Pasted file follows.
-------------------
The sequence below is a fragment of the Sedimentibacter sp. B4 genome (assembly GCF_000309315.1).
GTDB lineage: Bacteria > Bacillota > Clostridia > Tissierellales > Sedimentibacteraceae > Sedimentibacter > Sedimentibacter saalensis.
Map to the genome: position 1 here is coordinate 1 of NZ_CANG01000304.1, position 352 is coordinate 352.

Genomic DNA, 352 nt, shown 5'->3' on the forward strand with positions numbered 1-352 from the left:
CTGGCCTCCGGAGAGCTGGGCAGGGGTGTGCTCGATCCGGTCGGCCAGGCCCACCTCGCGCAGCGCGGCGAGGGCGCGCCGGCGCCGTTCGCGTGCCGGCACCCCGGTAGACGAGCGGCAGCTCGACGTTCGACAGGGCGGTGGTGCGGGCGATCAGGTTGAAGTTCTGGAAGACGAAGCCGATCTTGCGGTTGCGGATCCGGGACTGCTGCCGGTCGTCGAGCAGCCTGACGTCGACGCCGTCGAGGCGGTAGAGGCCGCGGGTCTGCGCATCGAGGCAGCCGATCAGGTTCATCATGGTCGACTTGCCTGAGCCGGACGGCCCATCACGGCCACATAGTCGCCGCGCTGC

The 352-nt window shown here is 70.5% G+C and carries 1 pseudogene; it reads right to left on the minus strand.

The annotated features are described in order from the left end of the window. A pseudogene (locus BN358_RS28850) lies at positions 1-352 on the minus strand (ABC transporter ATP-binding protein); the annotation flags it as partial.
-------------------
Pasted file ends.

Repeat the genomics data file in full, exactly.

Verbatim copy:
The sequence below is a fragment of the Sedimentibacter sp. B4 genome (assembly GCF_000309315.1).
GTDB lineage: Bacteria > Bacillota > Clostridia > Tissierellales > Sedimentibacteraceae > Sedimentibacter > Sedimentibacter saalensis.
Map to the genome: position 1 here is coordinate 1 of NZ_CANG01000304.1, position 352 is coordinate 352.

Genomic DNA, 352 nt, shown 5'->3' on the forward strand with positions numbered 1-352 from the left:
CTGGCCTCCGGAGAGCTGGGCAGGGGTGTGCTCGATCCGGTCGGCCAGGCCCACCTCGCGCAGCGCGGCGAGGGCGCGCCGGCGCCGTTCGCGTGCCGGCACCCCGGTAGACGAGCGGCAGCTCGACGTTCGACAGGGCGGTGGTGCGGGCGATCAGGTTGAAGTTCTGGAAGACGAAGCCGATCTTGCGGTTGCGGATCCGGGACTGCTGCCGGTCGTCGAGCAGCCTGACGTCGACGCCGTCGAGGCGGTAGAGGCCGCGGGTCTGCGCATCGAGGCAGCCGATCAGGTTCATCATGGTCGACTTGCCTGAGCCGGACGGCCCATCACGGCCACATAGTCGCCGCGCTGC

The 352-nt window shown here is 70.5% G+C and carries 1 pseudogene; it reads right to left on the minus strand.

The annotated features are described in order from the left end of the window. A pseudogene (locus BN358_RS28850) lies at positions 1-352 on the minus strand (ABC transporter ATP-binding protein); the annotation flags it as partial.